"Tell them why this matters," he said. "The labor movement has been at the forefront of so many fights. You advocate, you organize, you educate. You rally people. You make this country better."
This is critical as GOP lawmakers seek to undermine so many of the rights workers have fought for over the decades. "The far right sees the demographics of this country changing, so the only way they can win is changing the rules," he said.
Worker advocacy is particularly important when it comes to trade. Brown noted that we were told that passing NAFTA would create lots of jobs – but it didn't. Congress was told that same line when it negotiated CAFTA and passed fast-track authority to speed trade agreements through Congress with little debate. But those all failed to live up to their job creation promises.
"They don't even bother saying that anymore because the country doesn't believe it," said Brown, who has been calling for more transparency in the Trans-Pacific Partnership negotiations.
He added, "That's why your work is so important. That's where you come in – to protect jobs, to project the public interest, to protect health and safety."
Pelosi: 'We Need Transparency'
House Democratic Leader Nancy Pelosi was greeted with shouts of "best Speaker ever," a reminder of the hundreds of pieces of legislation supporting working families that she was able to steer through the House of Representatives during her years as Speaker.
"You couldn't be coming at a more critical time. And I thank you for the advocacy that you bring to Washington," she said. "It's so very important. We can maneuver all we can internally, but the outside mobilization that you represent is what makes a difference."
To the White House, Republican lawmakers and our potential trade partners – all of whom are pushing to finalize the Trans-Pacific Partnership, a sweeping trade deal with a dozen Pacific Rim countries, and fast-track authority – the message is simple. "We need transparency," she said.
We all must be able to read and analyze the negotiating texts so that we can keep our eye on our own economic prosperity, as the United States negotiates trade deals in Asia and Europe, she said. Congress needs more input and a seat at the table so that it can improve trade deals for the American people.
"We must create jobs. We must have growth. And we want to do it in a way that recognizes our role in the world," she said. "We're not protectionists. We want to be fair traders. But we're not fools."
Pelosi added, "Let's do what other countries do. When they enter an agreement for trade they do so protecting their workers."
Pelosi, Senate Majority Leader Harry Reid (D-Nev.) and many of their fellow Democrats have made it clear that they oppose fast tracking this trade bill.
"I'm here to give you our commitment that we understand that this is a fight for our country. For our democracy. For the middle class that is the backbone of our country," she said.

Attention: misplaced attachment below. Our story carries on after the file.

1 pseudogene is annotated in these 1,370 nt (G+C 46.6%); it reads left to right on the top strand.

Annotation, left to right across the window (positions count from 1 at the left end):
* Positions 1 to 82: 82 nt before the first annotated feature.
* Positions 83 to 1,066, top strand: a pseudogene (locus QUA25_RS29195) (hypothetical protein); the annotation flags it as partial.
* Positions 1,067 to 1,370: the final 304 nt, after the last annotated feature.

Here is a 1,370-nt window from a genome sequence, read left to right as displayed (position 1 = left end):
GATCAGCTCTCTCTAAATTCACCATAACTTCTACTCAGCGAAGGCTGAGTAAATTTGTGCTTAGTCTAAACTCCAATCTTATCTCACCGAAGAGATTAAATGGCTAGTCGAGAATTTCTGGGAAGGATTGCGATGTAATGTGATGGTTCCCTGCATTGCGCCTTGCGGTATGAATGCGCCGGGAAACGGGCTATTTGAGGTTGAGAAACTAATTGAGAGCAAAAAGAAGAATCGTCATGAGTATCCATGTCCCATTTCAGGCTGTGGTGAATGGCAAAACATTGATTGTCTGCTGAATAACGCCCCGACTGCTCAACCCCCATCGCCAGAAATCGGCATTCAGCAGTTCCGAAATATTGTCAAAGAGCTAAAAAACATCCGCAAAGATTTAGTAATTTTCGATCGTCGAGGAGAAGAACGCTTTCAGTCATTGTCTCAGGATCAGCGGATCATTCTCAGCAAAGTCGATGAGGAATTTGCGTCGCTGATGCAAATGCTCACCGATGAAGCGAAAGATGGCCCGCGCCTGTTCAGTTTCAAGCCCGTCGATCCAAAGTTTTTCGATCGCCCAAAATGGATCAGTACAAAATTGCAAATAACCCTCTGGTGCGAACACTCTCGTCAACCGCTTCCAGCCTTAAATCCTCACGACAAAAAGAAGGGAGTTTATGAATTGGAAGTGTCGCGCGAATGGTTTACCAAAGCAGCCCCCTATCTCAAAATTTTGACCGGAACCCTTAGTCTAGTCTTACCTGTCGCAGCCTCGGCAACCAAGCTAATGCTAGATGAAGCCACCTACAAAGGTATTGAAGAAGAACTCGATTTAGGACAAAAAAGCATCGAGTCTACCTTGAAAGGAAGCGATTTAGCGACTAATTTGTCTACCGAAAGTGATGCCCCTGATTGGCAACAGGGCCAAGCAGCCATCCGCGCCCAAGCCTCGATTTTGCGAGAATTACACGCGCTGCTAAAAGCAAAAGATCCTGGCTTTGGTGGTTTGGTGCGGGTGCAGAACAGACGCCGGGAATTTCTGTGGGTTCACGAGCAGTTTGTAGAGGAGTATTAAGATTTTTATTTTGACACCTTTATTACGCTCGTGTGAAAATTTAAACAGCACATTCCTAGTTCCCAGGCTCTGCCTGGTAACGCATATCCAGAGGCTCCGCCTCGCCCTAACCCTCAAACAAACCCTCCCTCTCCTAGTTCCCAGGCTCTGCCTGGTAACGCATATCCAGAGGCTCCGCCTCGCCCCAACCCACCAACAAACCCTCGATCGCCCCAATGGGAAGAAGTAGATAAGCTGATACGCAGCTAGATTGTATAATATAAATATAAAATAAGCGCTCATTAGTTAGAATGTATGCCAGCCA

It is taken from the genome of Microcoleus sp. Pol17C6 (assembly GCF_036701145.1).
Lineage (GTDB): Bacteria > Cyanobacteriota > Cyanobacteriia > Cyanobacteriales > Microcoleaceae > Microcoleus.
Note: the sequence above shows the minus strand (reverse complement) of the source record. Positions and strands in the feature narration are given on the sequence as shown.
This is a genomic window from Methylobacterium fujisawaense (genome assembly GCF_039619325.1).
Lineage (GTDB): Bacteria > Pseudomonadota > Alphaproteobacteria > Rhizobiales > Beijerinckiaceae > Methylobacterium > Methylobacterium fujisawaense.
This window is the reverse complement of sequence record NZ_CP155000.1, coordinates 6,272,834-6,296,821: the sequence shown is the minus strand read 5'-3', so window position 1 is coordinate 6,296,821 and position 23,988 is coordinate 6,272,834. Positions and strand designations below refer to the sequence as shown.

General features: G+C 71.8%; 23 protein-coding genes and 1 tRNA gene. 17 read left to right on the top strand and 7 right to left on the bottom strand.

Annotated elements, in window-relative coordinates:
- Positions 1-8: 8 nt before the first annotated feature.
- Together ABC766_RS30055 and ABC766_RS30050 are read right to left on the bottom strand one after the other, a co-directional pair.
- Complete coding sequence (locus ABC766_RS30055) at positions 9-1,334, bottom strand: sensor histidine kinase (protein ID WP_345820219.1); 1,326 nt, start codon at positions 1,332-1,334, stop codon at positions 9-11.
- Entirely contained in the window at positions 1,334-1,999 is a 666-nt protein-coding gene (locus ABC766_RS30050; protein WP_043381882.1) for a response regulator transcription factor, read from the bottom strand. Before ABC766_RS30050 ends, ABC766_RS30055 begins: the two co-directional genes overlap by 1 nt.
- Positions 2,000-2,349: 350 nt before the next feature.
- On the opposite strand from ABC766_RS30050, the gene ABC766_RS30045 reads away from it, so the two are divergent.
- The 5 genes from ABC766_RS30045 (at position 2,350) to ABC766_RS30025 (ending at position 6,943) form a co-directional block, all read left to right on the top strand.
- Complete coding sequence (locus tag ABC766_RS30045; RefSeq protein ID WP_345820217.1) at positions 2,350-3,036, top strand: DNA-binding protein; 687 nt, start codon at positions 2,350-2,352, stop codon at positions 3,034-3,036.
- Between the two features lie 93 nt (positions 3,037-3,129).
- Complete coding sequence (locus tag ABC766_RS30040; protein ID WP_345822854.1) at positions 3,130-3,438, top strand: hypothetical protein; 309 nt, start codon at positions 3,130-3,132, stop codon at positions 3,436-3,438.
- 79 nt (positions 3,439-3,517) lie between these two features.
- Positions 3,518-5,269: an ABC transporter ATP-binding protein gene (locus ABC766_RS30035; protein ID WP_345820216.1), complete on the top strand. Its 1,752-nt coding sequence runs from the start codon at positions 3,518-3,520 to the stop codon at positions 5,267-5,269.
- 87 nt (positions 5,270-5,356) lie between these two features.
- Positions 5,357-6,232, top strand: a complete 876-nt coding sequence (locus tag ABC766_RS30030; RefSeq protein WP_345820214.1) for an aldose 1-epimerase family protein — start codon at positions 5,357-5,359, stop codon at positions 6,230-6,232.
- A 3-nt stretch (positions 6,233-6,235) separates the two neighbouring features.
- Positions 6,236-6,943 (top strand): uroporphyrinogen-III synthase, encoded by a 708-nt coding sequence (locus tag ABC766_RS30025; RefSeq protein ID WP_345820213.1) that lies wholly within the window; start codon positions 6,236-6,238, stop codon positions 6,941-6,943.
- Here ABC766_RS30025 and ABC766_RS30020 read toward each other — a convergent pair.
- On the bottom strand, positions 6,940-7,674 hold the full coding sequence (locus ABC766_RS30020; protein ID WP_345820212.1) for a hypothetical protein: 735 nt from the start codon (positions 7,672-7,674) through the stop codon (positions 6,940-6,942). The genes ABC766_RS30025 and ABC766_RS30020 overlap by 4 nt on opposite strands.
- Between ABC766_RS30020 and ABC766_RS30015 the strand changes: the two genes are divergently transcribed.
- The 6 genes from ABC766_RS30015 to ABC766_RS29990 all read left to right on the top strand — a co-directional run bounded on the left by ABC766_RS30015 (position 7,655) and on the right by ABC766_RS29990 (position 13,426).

De Blasio: 'Thank You For Standing Up'
New York City Mayor Bill de Blasio (D) credited CWA activists for helping pave a new progressive path for the city.
"CWA stood up and was actually one of the crucial elements in creating the momentum that not only allowed us to win city hall, but then be able to implement the agenda," he said. "When labor demands fairness and helps elect progressives and builds bonds with community organizations, we have limitless potential."
De Blasio has been a steadfast CWA ally. As the city's public advocate, he took on Cablevision for union-busting and stood with the 22 technicians who were unjustly fired. Cablevision rehired the technicians after a successful community support campaign.
"When I stood with Cablevision workers in Brooklyn fighting to organize, that was to get more people to the middle class," he said. "That was the patriotic thing to do."
"When I stand by Verizon workers, who seem to be constantly asked to give up their hard won gains, I say to the public, I say to Verizon, I say to anyone who wants to ask, 'Why on earth would we want to take some workers who actually reached the middle class and make them insecure?'" he said.
"Thank you for standing up. Thank you for building coalitions. Thank you for organizing – the most noble profession. It's my honor to stand by you, and I hope we in New York can continue to be something of a good example for the victories ahead," he said.
Val Givens and Blake Poindexter
Val Givens, CWA Local 6222, is a District steward and a member of CWA's AT&T Internet bargaining team. She said the recent negotiations showed her firsthand "the connection between the wages that we can negotiate and these trade deals."
Blake Poindexter was in the highest level of customer support at the T-Mobile US tech support center in Frisco, Tex., until one day, "management called us in and told us we were out of a job. Just like that."
Joint Partner Campaigns
Herb Keener, CWA Local 6215; Hal Suter, Lone Star Sierra Club; Mona Meyer, CWA Minnesota State Council; Terin Mayer, Take Action Minnesota, and George Kohl, CWA, talked about how they came to work together on issues like equality, voting rights and fair trade.
Beating Fast Track and TPP
Hugh Espey, Iowa Citizens for Community Improvement; Steve Abbott, CWA Iowa Council; Joe Mayhew, CWA Local 1103; Kian Frederickson, Public Citizen, and Rafael Navar, CWA, discussed how their community coalitions are a big part of the fight against fast track.
Richard Hatch, CWA Virginia Council; Doris Crouse-Mays, Virginia AFL-CIO; Steven Goldstein; Garden State Equality; Hetty Rosenstein, CWA New Jersey, and Yvette Herrera, CWA, reviewed their joint CWA partner 2013 election work and looked ahead to 2014.
What's Wrong with TPP, Investor and State Ally Issue
Scott Slesinger, Natural Resources Defense Council; Elizabeth Drake, trade attorney; Brett Gibson, AFL-CIO, and Shane Larson, CWA, explore how the TPP has been written by and for investors, and what we can do to stop it.
CWA: There's An App For That